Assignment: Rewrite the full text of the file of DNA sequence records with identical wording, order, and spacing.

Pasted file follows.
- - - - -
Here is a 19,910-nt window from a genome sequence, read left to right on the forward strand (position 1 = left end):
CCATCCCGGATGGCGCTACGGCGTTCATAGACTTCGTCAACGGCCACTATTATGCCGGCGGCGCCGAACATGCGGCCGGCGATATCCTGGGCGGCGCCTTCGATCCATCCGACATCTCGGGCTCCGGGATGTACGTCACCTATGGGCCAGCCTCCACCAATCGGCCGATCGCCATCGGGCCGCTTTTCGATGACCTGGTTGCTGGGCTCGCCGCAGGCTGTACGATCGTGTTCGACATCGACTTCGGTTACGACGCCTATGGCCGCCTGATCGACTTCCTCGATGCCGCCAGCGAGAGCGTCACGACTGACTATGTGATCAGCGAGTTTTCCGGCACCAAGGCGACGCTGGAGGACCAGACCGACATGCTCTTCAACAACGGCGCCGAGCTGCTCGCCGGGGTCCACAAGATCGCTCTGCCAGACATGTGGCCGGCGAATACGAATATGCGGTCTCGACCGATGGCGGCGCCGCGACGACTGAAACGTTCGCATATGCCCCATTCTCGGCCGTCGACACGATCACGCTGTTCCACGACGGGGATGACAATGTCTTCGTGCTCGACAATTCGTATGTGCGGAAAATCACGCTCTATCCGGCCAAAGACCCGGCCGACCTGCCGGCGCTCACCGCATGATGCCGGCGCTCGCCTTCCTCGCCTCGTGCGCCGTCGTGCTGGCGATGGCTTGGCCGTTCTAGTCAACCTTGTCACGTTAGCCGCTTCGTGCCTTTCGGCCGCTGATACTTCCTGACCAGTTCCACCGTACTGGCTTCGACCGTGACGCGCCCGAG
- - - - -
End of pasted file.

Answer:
Here is a 19,910-nt window from a genome sequence, read left to right on the forward strand (position 1 = left end):
CCATCCCGGATGGCGCTACGGCGTTCATAGACTTCGTCAACGGCCACTATTATGCCGGCGGCGCCGAACATGCGGCCGGCGATATCCTGGGCGGCGCCTTCGATCCATCCGACATCTCGGGCTCCGGGATGTACGTCACCTATGGGCCAGCCTCCACCAATCGGCCGATCGCCATCGGGCCGCTTTTCGATGACCTGGTTGCTGGGCTCGCCGCAGGCTGTACGATCGTGTTCGACATCGACTTCGGTTACGACGCCTATGGCCGCCTGATCGACTTCCTCGATGCCGCCAGCGAGAGCGTCACGACTGACTATGTGATCAGCGAGTTTTCCGGCACCAAGGCGACGCTGGAGGACCAGACCGACATGCTCTTCAACAACGGCGCCGAGCTGCTCGCCGGGGTCCACAAGATCGCTCTGCCAGACATGTGGCCGGCGAATACGAATATGCGGTCTCGACCGATGGCGGCGCCGCGACGACTGAAACGTTCGCATATGCCCCATTCTCGGCCGTCGACACGATCACGCTGTTCCACGACGGGGATGACAATGTCTTCGTGCTCGACAATTCGTATGTGCGGAAAATCACGCTCTATCCGGCCAAAGACCCGGCCGACCTGCCGGCGCTCACCGCATGATGCCGGCGCTCGCCTTCCTCGCCTCGTGCGCCGTCGTGCTGGCGATGGCTTGGCCGTTCTAGTCAACCTTGTCACGTTAGCCGCTTCGTGCCTTTCGGCCGCTGATACTTCCTGACCAGTTCCACCGTACTGGCTTCGACCGTGACGCGCCCGAG